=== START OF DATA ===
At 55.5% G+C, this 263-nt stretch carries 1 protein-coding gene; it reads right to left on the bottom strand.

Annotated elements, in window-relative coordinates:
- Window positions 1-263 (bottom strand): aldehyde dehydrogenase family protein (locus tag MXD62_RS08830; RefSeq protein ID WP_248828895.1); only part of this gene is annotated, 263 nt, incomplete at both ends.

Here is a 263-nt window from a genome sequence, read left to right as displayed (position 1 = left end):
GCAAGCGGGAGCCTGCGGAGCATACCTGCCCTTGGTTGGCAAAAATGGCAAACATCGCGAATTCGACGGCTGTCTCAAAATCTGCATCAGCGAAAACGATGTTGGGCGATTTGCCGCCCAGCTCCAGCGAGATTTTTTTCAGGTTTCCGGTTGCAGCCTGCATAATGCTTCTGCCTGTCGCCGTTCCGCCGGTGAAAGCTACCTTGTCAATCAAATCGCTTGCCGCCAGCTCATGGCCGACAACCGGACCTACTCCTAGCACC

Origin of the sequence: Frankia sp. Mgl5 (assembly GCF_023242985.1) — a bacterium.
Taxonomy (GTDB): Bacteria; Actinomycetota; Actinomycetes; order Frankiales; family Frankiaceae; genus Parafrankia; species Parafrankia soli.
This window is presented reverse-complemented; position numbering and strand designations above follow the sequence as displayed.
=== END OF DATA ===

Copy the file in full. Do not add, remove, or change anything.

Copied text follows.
At 55.5% G+C, this 263-nt stretch carries 1 protein-coding gene; it reads right to left on the bottom strand.

Annotated elements, in window-relative coordinates:
- Window positions 1-263 (bottom strand): aldehyde dehydrogenase family protein (locus tag MXD62_RS08830; RefSeq protein ID WP_248828895.1); only part of this gene is annotated, 263 nt, incomplete at both ends.

Here is a 263-nt window from a genome sequence, read left to right as displayed (position 1 = left end):
GCAAGCGGGAGCCTGCGGAGCATACCTGCCCTTGGTTGGCAAAAATGGCAAACATCGCGAATTCGACGGCTGTCTCAAAATCTGCATCAGCGAAAACGATGTTGGGCGATTTGCCGCCCAGCTCCAGCGAGATTTTTTTCAGGTTTCCGGTTGCAGCCTGCATAATGCTTCTGCCTGTCGCCGTTCCGCCGGTGAAAGCTACCTTGTCAATCAAATCGCTTGCCGCCAGCTCATGGCCGACAACCGGACCTACTCCTAGCACC

Origin of the sequence: Frankia sp. Mgl5 (assembly GCF_023242985.1) — a bacterium.
Taxonomy (GTDB): Bacteria; Actinomycetota; Actinomycetes; order Frankiales; family Frankiaceae; genus Parafrankia; species Parafrankia soli.
This window is presented reverse-complemented; position numbering and strand designations above follow the sequence as displayed.